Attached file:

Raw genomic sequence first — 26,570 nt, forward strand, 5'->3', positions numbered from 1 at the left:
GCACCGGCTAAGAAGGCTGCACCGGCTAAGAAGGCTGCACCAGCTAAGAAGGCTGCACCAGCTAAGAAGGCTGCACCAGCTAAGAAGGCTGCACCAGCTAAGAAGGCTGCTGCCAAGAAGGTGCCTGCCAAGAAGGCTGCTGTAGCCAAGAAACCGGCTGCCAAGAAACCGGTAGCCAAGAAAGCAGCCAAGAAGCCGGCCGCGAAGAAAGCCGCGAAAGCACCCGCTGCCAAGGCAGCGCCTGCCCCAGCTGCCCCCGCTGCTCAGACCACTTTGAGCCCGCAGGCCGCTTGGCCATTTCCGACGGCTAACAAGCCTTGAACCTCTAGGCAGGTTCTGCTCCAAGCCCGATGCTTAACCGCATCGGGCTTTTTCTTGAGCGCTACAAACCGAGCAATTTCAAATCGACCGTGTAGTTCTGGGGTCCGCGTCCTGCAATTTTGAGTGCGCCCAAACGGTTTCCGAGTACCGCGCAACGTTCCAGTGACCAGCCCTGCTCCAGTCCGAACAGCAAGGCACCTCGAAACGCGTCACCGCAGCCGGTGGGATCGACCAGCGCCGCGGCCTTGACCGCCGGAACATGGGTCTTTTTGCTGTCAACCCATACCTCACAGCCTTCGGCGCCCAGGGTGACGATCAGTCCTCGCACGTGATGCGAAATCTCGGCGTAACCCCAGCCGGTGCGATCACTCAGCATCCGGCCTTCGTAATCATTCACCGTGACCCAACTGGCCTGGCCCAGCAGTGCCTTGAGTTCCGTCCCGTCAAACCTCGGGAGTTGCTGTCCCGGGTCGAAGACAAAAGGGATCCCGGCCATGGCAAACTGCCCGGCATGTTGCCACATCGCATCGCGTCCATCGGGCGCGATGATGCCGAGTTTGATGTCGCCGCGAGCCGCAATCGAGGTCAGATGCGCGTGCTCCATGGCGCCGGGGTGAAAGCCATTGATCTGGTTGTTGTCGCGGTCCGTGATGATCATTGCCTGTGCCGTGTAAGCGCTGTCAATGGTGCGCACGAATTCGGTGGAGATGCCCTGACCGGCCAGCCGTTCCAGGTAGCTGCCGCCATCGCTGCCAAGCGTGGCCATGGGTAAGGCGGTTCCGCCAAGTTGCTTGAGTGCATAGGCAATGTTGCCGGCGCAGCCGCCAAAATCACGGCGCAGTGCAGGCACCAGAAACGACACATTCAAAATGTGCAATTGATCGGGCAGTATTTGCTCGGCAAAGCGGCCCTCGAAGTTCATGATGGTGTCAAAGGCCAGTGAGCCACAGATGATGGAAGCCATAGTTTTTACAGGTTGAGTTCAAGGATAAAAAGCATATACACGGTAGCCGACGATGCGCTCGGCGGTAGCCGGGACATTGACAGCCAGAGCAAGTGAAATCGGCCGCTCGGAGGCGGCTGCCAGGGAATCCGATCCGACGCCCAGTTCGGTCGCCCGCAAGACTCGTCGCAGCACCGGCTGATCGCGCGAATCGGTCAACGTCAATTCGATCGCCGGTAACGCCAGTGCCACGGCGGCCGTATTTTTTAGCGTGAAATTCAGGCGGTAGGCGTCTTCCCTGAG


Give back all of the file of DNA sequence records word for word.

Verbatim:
Raw genomic sequence first — 26,570 nt, forward strand, 5'->3', positions numbered from 1 at the left:
GCACCGGCTAAGAAGGCTGCACCGGCTAAGAAGGCTGCACCAGCTAAGAAGGCTGCACCAGCTAAGAAGGCTGCACCAGCTAAGAAGGCTGCACCAGCTAAGAAGGCTGCTGCCAAGAAGGTGCCTGCCAAGAAGGCTGCTGTAGCCAAGAAACCGGCTGCCAAGAAACCGGTAGCCAAGAAAGCAGCCAAGAAGCCGGCCGCGAAGAAAGCCGCGAAAGCACCCGCTGCCAAGGCAGCGCCTGCCCCAGCTGCCCCCGCTGCTCAGACCACTTTGAGCCCGCAGGCCGCTTGGCCATTTCCGACGGCTAACAAGCCTTGAACCTCTAGGCAGGTTCTGCTCCAAGCCCGATGCTTAACCGCATCGGGCTTTTTCTTGAGCGCTACAAACCGAGCAATTTCAAATCGACCGTGTAGTTCTGGGGTCCGCGTCCTGCAATTTTGAGTGCGCCCAAACGGTTTCCGAGTACCGCGCAACGTTCCAGTGACCAGCCCTGCTCCAGTCCGAACAGCAAGGCACCTCGAAACGCGTCACCGCAGCCGGTGGGATCGACCAGCGCCGCGGCCTTGACCGCCGGAACATGGGTCTTTTTGCTGTCAACCCATACCTCACAGCCTTCGGCGCCCAGGGTGACGATCAGTCCTCGCACGTGATGCGAAATCTCGGCGTAACCCCAGCCGGTGCGATCACTCAGCATCCGGCCTTCGTAATCATTCACCGTGACCCAACTGGCCTGGCCCAGCAGTGCCTTGAGTTCCGTCCCGTCAAACCTCGGGAGTTGCTGTCCCGGGTCGAAGACAAAAGGGATCCCGGCCATGGCAAACTGCCCGGCATGTTGCCACATCGCATCGCGTCCATCGGGCGCGATGATGCCGAGTTTGATGTCGCCGCGAGCCGCAATCGAGGTCAGATGCGCGTGCTCCATGGCGCCGGGGTGAAAGCCATTGATCTGGTTGTTGTCGCGGTCCGTGATGATCATTGCCTGTGCCGTGTAAGCGCTGTCAATGGTGCGCACGAATTCGGTGGAGATGCCCTGACCGGCCAGCCGTTCCAGGTAGCTGCCGCCATCGCTGCCAAGCGTGGCCATGGGTAAGGCGGTTCCGCCAAGTTGCTTGAGTGCATAGGCAATGTTGCCGGCGCAGCCGCCAAAATCACGGCGCAGTGCAGGCACCAGAAACGACACATTCAAAATGTGCAATTGATCGGGCAGTATTTGCTCGGCAAAGCGGCCCTCGAAGTTCATGATGGTGTCAAAGGCCAGTGAGCCACAGATGATGGAAGCCATAGTTTTTACAGGTTGAGTTCAAGGATAAAAAGCATATACACGGTAGCCGACGATGCGCTCGGCGGTAGCCGGGACATTGACAGCCAGAGCAAGTGAAATCGGCCGCTCGGAGGCGGCTGCCAGGGAATCCGATCCGACGCCCAGTTCGGTCGCCCGCAAGACTCGTCGCAGCACCGGCTGATCGCGCGAATCGGTCAACGTCAATTCGATCGCCGGTAACGCCAGTGCCACGGCGGCCGTATTTTTTAGCGTGAAATTCAGGCGGTAGGCGTCTTCCCTGAG